|BS: Help local communities by giving money to big banks!|
But when I heard about the Big Society Bank I choked on my locally-produced granola* and reached for my laptop. (* denotes artistic licence, more commonly known as BS)
The problem with both the government's Big Society Initiative and the centrally conceived and funded Big Society Bank is that they both expand the portfolios of central government and multi-national mega-banks, respectively; which is somewhat ironic for an initiative designed to foster local initiatives and encourage community action.
It can't work. At least not like this. And henceforth I shall refer to Big Society as BS.
The BS Bank
I strongly feel the root cause of nearly all excess seen in the banking industry of late is lack of competition: both in the consumer and investment markets. Huge profits and bonuses across the sector are symptoms of profiteering; the antidote to which is better competition, not targeted taxation and tweaks in regulation to temper the bonus culture.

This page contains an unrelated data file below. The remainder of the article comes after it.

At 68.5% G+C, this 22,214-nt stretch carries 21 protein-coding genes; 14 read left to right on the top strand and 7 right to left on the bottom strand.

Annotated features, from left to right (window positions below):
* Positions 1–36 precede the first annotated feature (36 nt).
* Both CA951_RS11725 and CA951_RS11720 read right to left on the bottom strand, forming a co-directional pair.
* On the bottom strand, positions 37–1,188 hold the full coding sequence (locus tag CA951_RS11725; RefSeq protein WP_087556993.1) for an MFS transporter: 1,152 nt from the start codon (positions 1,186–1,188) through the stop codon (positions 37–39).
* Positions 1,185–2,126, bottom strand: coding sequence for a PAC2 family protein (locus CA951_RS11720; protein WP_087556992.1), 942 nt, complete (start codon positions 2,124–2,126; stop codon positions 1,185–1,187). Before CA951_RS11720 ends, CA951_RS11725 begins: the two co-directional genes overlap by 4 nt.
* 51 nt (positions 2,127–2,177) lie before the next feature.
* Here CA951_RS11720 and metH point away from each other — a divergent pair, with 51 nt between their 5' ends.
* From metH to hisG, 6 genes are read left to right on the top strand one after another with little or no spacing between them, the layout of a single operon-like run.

What we need is not The BS Bank, but a multitude of community-driven Big Society Banks (I didn't abbreviate there, because I really meant Big Society and not BS).
Osborne's recent banking "deal" effectively handed Project Merlin money to the established banks.
But wouldn't it have been both more fitting of the community spirit and have gone some way to re-building competition in the consumer and SME business banking sectors to have used this opportunity to fund regional banks and credit unions like the proposed Surrey Save?
I'm not bitter about banker's bonuses, but I am furious that, in the wake of the credit crunch - a time when banks were desperate to get hold of cash to shore their balance sheets - high street savers and businesses alike were offered an impressive inflation-resisting 0.9% credit interest from some of the better banks. Other banks offered far less.
Banks wanted our money, but didn't want to deal with us pesky customers, bypassing the saver and going straight to the government for our tax money rather than our savings.
Had small regional or community banks existed in sufficient numbers, smaller businesses would have been able to borrow from savers, using a more traditional banking model, giving savers a better return and businesses access to much-needed capital.
Project Merlin has instead given the ball back to the big banks with no sign of where, when or how competition in the banking sector will be improved.